I have been tossing around the idea of critical hit rules to my regular campaign players, but no one has seemed excited enough to try it out yet.
Back to top
View user's profile Send private message
Cebrion
Black Hand of Oblivion
Black Hand of Oblivion


Joined: Feb 16, 2003
Posts: 3723
Location: So. Cal

PostPosted: Sat May 11, 2013 12:21 am    Post subject: Re: Called Shots and Critical Hits Reply with quote

Dark_Lord_Galen wrote:
Had a debate around Natural D20s and the applications of them in called shots & Critical Hits .
As I see it there are NO called shots in the standard rules.
As for "crit" hits are based on weapon type. Further, on Crits, 1 twenty is the "chance" the second confirms, I am having issues around the third confirming a "kill".

You explanation on how critical hits work seems...off. The process is, roll high enough to be in weapon's critical hit range (usually a 20, though some critical ranges are 19-20, and a few are even 18-20), then roll again and merely hit successfully, though not necessarily within the critical range again (unless that high of a roll is needed to hit in the first place). If the second roll to hit is successful, it is a critical hit.

Example:

Schlub the half-orc has a total of is +7 to hit with his +1 longsword. He attacks a goblin with an AC of 15. Schlub only needs to roll an 8 to hit the goblin's AC of 15, but rolls a 19. That may be a critical hit, as a longsword has a critical hit range of 19-20. The critical hit must be confirmed though. Schlub only needs to roll an 8 to confirm the critical hit, as he only needs an 8 to hit the goblin to begin with. He rolls and 11, and the critical hit is confirmed. Schlub rolls a d8 for the sword's basic damage (he rolls a 7) and adds his +4 Strength bonus and the sword's magic bonus of +1. He then rolls another d8 for the sword's basic damage (he rolls a 4) and adds his +4 Strength bonus and the sword's magic bonus of +1 again. Those two sets of damage, which are added together, represent the longsword's x 2 critical hit multiplier. Schlub deals a total of 21 hit points of damage to the goblin- the 6 h.p. goblin is brutally hacked in two. Evil Grin
_________________
- Moderator/Admin (in some areas)/Member -


Last edited by Cebrion on Sat May 11, 2013 8:00 pm; edited 2 times in total
Back to top
View user's profile Send private message
bugsy
Journeyman Greytalker


Joined: Feb 05, 2013
Posts: 86
Location: Deep within the Fellreev Forest

PostPosted: Sat May 11, 2013 3:38 am    Post subject: Reply with quote

tulkas wrote:
Dark Herald

Please take a look at Torn Asunder. I do not remember the publisher at this moment. This book is devoted to critical hits.

I have been tossing around the idea of critical hit rules to my regular campaign players, but no one has seemed excited enough to try it out yet.


Torn Asunder is an interesting book - I've used bits of it in the past.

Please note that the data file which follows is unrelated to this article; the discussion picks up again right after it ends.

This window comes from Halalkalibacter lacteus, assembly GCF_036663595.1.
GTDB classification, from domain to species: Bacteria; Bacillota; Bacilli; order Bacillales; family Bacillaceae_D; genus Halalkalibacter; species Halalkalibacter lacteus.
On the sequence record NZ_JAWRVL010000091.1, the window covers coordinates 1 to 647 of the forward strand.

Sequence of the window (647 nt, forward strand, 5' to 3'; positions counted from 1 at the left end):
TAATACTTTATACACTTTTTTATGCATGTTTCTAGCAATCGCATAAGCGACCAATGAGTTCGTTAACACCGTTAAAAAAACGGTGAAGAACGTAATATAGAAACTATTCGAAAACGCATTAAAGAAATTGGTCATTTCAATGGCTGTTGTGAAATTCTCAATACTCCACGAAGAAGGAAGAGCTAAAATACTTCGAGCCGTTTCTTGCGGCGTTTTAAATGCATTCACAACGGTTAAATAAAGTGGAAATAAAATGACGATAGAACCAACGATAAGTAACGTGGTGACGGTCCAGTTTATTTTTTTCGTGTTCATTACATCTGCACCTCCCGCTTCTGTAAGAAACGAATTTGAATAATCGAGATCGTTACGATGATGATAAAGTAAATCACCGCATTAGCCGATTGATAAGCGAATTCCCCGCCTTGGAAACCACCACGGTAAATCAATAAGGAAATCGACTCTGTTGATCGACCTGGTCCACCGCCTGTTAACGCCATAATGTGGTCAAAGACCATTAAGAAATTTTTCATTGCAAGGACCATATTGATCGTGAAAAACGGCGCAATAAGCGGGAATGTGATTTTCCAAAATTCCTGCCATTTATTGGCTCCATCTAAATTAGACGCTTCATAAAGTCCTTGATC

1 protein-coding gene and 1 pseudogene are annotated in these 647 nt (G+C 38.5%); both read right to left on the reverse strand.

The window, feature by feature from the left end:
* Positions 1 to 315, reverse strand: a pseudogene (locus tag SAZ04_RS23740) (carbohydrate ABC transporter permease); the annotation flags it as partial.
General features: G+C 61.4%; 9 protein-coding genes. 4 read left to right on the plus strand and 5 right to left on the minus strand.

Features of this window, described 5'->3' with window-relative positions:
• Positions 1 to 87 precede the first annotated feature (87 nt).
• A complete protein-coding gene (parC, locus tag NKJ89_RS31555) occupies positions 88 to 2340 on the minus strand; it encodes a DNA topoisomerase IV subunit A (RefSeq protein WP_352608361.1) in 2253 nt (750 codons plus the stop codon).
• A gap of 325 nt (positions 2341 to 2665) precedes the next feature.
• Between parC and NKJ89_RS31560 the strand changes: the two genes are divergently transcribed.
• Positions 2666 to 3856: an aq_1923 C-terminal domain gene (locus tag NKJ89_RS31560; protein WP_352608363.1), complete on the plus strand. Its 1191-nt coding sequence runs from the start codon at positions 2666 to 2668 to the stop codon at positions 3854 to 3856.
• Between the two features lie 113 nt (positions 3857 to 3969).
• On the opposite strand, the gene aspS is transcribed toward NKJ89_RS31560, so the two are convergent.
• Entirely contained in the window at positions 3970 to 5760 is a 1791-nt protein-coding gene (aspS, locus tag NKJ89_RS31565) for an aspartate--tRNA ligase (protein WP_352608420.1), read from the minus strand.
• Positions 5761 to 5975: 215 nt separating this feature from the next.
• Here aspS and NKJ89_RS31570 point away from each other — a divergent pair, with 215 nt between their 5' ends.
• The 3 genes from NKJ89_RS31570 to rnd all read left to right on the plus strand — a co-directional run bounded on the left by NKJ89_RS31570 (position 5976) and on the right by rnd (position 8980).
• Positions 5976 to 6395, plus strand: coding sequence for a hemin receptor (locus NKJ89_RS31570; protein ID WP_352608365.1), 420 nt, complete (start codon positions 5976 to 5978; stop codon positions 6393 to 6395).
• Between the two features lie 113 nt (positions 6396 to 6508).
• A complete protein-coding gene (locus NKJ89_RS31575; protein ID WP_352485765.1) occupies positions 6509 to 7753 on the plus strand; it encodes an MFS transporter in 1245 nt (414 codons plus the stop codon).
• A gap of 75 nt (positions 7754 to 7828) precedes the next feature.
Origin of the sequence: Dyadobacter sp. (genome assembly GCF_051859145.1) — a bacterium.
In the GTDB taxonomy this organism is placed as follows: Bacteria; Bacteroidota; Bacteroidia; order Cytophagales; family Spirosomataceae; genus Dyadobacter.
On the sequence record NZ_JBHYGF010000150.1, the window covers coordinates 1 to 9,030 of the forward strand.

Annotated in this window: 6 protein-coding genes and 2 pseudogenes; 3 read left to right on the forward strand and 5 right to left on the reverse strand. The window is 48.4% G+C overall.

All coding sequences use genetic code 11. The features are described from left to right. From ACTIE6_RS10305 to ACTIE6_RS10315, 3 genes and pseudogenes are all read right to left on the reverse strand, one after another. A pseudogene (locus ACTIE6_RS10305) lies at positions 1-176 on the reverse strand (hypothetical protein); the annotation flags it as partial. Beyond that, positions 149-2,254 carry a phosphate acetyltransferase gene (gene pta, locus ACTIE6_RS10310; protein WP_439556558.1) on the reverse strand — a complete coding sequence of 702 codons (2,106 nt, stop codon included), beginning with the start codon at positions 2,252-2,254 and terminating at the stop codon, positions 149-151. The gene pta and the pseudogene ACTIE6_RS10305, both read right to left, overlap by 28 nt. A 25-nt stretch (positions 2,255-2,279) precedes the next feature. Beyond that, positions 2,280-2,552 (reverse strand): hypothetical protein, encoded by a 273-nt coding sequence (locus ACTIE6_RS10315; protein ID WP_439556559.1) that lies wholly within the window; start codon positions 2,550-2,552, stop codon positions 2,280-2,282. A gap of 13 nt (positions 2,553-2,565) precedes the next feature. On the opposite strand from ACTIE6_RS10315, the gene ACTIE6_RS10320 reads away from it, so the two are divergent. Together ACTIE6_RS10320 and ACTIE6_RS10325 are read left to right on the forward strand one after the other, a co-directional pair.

IMC I use a Critical system like so: A roll of a crit. threat (say 19-20) must be confirmed. If it's confirmed, it does 2x damage (or whatever). If another crit threat number is rolled (19-20, say), then I use a special chart I made based on an old I.C.E. chart (don't ask me what or where) This requires a d100 roll that goes from gory descriptions all the way to instant death for the target.

On a roll of a 1, there is a 'Fumble Threat'. A d20 is rolled again, and if it is another miss (it must miss by 10) then I have a d100 chart that indicates anything from a dropped weapon to a broken weapon to hitting one's self or adjacent party members.

My players have always found this system to be a lot of fun, since I use it for bad guys as well. There have been some hilarious fumbles thru the years. And recently in my Bandit Kingdoms game on rpol, a low level scout killed two orcs with one arrow on a very high rolled critical.

Called shots is something I've never allowed, because I've never sen a system for it that wouldn't be abused or unbalance play.
_________________
<div>&nbsp;Is THIS your card? How about THIS one? No?</div>
Back to top
View user's profile Send private message Send e-mail
Display posts from previous:   
Post new topic   Reply to topic    Canonfire Forum Index -> Greyhawk- D&D 3.0e/3.5e/d20/Pathfinder All times are GMT - 8 Hours
Page 1 of 1

Jump to:  

You cannot post new topics in this forum
You cannot reply to topics in this forum
You cannot edit your posts in this forum
You cannot delete your posts in this forum
You cannot vote in polls in this forum


Canonfire phpBB2 theme by Jakob Persson (http://www.eddingschronicles.com).
Powered by phpBB © 2001 phpBB Group
All times are GMT - 8 Hours
Stone textures by Patty Herford
Ported for PHP-Nuke by nukemods.com
Forums ©


Canonfire! is a production of the Thursday Group in assocation with GREYtalk and Canonfire! Enterprises

Contact the Webmaster.  Long Live Spidasa!

PHP-Nuke Copyright © 2005 by Francisco Burzi. This is free software, and you may redistribute it under the GPL. PHP-Nuke comes with absolutely no warranty, for details, see the license.
Page Generation: 0.27 Seconds